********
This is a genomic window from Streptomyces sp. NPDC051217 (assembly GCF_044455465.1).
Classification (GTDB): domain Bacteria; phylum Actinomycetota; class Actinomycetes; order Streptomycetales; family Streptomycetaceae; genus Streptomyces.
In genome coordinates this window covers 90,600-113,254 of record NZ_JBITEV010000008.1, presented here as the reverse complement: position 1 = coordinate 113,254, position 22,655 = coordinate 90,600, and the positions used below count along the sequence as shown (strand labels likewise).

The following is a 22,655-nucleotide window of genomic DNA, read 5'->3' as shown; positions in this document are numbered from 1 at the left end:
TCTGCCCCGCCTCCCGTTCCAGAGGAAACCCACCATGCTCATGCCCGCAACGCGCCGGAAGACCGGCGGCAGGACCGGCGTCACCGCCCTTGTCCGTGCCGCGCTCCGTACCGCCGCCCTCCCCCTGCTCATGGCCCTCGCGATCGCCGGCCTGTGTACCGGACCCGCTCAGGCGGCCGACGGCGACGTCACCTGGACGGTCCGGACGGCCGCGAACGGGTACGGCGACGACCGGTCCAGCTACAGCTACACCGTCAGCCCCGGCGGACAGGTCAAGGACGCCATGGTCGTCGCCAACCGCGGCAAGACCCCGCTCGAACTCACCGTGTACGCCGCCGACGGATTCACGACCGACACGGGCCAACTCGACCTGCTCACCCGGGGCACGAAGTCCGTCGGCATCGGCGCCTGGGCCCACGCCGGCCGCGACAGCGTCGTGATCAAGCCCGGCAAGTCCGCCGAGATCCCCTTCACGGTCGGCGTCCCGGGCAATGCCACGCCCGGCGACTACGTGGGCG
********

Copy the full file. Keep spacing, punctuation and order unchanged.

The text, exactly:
This is a genomic window from Streptomyces sp. NPDC051217 (assembly GCF_044455465.1).
Classification (GTDB): domain Bacteria; phylum Actinomycetota; class Actinomycetes; order Streptomycetales; family Streptomycetaceae; genus Streptomyces.
In genome coordinates this window covers 90,600-113,254 of record NZ_JBITEV010000008.1, presented here as the reverse complement: position 1 = coordinate 113,254, position 22,655 = coordinate 90,600, and the positions used below count along the sequence as shown (strand labels likewise).

The following is a 22,655-nucleotide window of genomic DNA, read 5'->3' as shown; positions in this document are numbered from 1 at the left end:
TCTGCCCCGCCTCCCGTTCCAGAGGAAACCCACCATGCTCATGCCCGCAACGCGCCGGAAGACCGGCGGCAGGACCGGCGTCACCGCCCTTGTCCGTGCCGCGCTCCGTACCGCCGCCCTCCCCCTGCTCATGGCCCTCGCGATCGCCGGCCTGTGTACCGGACCCGCTCAGGCGGCCGACGGCGACGTCACCTGGACGGTCCGGACGGCCGCGAACGGGTACGGCGACGACCGGTCCAGCTACAGCTACACCGTCAGCCCCGGCGGACAGGTCAAGGACGCCATGGTCGTCGCCAACCGCGGCAAGACCCCGCTCGAACTCACCGTGTACGCCGCCGACGGATTCACGACCGACACGGGCCAACTCGACCTGCTCACCCGGGGCACGAAGTCCGTCGGCATCGGCGCCTGGGCCCACGCCGGCCGCGACAGCGTCGTGATCAAGCCCGGCAAGTCCGCCGAGATCCCCTTCACGGTCGGCGTCCCGGGCAATGCCACGCCCGGCGACTACGTGGGCG